If you're not used to clipping on, and even if you are (I've used them for many years), it is sometimes nice not to think about getting clipped in. Maybe it'd be busy traffic, or an intersection, a time when you'd want to be paying attention to what's going on around you, and getting started pedaling, rather than thinking about getting clipped in. If you miss the side with the clip, then you've got the (very stable) flat side under your foot and you can easily pedal a bit and then get clipped in.
I bought myself PD-T780 SPD pedals after about 5 weeks. In the 16 months since then I have used their flat side maybe 2-3 times and only for very short rides (local errand, test ride round the block, etc), because the MTB shoes work so well for me that I don't feel tempted to wear my Asics or my hiking boots (my other favourite shoes) when I go out on the bike.

From a safety point of view, I think I'd be better off with dual sided SPD pedals because I would never be fumbling for the correct side to connect to. The PD-T780 aren't bad, mostly they come out with the correct side on top, so I just put my feet down and the shoes snap in, but in the odd case where I find myself dealing with the flat side on top, it may become a distraction. If that happens while I'm in an intersection or another situation that needs my full attention I make a conscious decision to postpone locking in for a moment. What I do like about the PD-T780 is the reflector. My preference would be a double sided SPD pedal with reflector. Is there one?
 
May 22, 2007
3,619
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Kawasaki
halffastcycling.com
#17
(And, given the once-in-a-million chance that a shoe cleat or pedal would fail somehow, the flat side would be really nice to have.)
I have seen this happen. A friend lost one of the two bolts attaching the SPD cleat to his shoe. The result was a dramatic failure to unclip when he next stopped. TimbERRRR.

This was in the middle of Nowhere, Kyushu, in the middle of Golden Week.

We got him patched up and reattached his cleat with a car license plate bolt.

The lesson? Check that your cleat bolts are tight, every once in a while. Especially when they're new.

I had a pair of those dual-sided SPD pedals for a while. Didn't like them and went dual-sided on all my steeds. Flirted with ATAC for a while, but went back to SPD eventually. Just so easy.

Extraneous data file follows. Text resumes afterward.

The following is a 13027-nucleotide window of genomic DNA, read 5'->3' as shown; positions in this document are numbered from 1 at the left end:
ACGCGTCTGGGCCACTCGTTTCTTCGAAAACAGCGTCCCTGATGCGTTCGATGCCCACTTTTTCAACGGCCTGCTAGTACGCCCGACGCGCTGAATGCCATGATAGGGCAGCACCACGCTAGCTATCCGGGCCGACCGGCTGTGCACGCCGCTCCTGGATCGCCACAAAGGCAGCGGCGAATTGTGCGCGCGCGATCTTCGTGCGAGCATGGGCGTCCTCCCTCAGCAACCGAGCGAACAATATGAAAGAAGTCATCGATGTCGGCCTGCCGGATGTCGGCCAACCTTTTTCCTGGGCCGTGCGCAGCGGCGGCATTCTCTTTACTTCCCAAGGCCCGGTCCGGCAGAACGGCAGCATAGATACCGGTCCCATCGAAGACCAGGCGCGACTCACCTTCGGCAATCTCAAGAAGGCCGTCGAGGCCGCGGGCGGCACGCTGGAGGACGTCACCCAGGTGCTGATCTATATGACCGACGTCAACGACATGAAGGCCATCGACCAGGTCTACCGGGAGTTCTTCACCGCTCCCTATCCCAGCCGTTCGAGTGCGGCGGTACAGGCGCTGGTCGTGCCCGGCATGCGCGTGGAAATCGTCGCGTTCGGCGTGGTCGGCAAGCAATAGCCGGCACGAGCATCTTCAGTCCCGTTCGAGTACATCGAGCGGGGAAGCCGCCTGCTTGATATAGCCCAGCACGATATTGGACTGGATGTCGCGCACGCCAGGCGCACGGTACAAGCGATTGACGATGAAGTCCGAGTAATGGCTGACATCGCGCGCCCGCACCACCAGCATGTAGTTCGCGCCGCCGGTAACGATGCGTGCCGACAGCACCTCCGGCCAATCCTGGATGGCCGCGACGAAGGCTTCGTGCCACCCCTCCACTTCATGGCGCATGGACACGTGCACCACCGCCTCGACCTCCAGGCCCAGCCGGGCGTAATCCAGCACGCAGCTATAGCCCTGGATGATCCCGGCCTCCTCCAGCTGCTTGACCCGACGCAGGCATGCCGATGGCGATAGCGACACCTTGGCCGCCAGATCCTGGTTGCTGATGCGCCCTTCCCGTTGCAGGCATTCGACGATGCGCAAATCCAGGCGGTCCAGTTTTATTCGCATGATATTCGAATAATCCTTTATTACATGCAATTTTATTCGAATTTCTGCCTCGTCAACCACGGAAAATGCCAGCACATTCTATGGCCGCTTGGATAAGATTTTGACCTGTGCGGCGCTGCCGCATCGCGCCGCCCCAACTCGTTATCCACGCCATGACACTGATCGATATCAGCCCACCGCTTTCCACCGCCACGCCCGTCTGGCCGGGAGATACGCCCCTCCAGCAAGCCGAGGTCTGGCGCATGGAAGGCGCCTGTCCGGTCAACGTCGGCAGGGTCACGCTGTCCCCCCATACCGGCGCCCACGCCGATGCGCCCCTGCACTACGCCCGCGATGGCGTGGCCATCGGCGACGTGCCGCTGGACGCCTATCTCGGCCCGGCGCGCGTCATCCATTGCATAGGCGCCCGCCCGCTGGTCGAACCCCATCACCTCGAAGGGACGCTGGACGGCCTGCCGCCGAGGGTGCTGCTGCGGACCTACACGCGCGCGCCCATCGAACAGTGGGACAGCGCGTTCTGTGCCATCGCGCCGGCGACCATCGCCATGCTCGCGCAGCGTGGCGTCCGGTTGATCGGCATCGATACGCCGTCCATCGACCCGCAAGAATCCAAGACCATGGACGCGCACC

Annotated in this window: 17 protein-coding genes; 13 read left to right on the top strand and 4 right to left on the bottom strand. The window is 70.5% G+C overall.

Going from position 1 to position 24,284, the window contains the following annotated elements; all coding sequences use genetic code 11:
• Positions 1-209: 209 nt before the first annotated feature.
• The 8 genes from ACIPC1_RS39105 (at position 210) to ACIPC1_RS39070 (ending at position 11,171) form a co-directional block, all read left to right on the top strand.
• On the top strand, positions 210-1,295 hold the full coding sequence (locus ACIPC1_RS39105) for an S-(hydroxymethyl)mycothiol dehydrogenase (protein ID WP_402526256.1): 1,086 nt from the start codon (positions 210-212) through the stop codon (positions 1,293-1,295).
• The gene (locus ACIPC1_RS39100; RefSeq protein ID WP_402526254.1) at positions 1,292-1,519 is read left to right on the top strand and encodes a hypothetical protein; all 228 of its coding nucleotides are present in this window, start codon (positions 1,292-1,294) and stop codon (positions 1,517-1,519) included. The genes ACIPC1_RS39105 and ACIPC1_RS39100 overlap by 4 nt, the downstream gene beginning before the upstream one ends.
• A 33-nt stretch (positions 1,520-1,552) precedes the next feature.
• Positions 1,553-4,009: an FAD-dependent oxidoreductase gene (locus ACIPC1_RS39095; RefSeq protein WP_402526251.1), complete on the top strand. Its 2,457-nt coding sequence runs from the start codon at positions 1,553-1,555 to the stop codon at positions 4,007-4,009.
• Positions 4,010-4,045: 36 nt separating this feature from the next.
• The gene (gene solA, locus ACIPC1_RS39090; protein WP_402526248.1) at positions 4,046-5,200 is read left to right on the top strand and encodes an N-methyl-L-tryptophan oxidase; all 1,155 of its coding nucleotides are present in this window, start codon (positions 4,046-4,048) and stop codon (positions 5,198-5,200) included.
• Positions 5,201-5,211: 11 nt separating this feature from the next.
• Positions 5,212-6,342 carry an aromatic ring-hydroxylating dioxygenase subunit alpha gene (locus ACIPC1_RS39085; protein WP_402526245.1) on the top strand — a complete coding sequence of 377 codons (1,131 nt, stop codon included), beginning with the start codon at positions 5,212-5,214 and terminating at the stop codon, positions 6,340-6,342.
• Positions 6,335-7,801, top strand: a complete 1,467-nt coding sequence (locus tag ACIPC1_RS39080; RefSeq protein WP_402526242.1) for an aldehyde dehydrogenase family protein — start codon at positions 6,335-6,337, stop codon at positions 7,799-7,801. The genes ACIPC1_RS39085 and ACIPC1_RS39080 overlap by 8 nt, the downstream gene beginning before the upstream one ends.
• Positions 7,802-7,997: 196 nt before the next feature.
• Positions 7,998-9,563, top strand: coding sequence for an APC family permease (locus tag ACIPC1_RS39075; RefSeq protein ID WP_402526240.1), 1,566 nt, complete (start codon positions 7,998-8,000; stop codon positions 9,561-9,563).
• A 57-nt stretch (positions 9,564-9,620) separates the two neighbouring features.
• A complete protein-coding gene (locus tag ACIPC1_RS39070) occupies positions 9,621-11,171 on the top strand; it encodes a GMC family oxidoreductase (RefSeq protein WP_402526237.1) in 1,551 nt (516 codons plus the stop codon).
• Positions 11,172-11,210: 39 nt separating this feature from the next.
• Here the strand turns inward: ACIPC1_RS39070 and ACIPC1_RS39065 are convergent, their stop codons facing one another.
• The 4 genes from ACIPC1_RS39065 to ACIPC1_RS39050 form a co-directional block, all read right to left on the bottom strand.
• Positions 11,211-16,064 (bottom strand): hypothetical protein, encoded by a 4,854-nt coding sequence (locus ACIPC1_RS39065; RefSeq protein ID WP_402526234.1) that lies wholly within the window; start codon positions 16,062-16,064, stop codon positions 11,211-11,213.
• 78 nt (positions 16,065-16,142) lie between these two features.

Nsylver

Warming-Up
Mar 20, 2012
41
0
0
Oita, Beppu-shi
#18
Well, all the extremely helpful comments by everyone make this decision pretty easy! :eek:

I have seen this happen. A friend lost one of the two bolts attaching the SPD cleat to his shoe. The result was a dramatic failure to unclip when he next stopped. TimbERRRR.

This was in the middle of Nowhere, Kyushu, in the middle of Golden Week.

We got him patched up and reattached his cleat with a car license plate bolt.

The lesson? Check that your cleat bolts are tight, every once in a while. Especially when they're new.

I had a pair of those dual-sided SPD pedals for a while. Didn't like them and went dual-sided on all my steeds. Flirted with ATAC for a while, but went back to SPD eventually. Just so easy.
 

joewein

Maximum Pace
Oct 25, 2011
2,445
919
133
Setagaya, Tokyo
joewein.net
#19
Didn't like them and went dual-sided on all my steeds. Flirted with ATAC for a while, but went back to SPD eventually. Just so easy.
A friend of mine who owns two road bikes, a MTB and a Brompton said he used to have different pedals on different bikes, but eventually switched all of them to SPD so he can use the same shoes with every bike - really convenient!
 
Apr 3, 2012
401
98
48
Tama Center <-> Otemachi
#20
Another pedal option is the Japanese MKS 'ezy cube' . They allow you to quick release the pedal making the bike easier to pack, or simply a mild 'ride away' deterrent. Bascially same cleat as Time ATAC or SPD, btw. Though it is unique - meaning, you need to use the MKS cleat, but it fits fine on ANY SPD capable shoe.
So I have these cleats and pedals. Here's a picture of the bicycle at the lockup in anti-ride away mode:
attachment.php?attachmentid=1258&stc=1&d=1362578392


IMO, the Shimano cleats are easier to engage. These require a bit more concentration. There's also no float, which so far does not bother me.

For commuting, I prefer pedals with flats on one side. In dodgy situations, I would disengage, flip to the flat side, and have the option to keep pedaling or quickly bail. Previous to this MKS pedals, I had the Shimano PD-A530. I was really happy with how they work and the versatility. (Until a perp rode it away, using the flats I bet.)

So shoes and pedals would depend on your use case.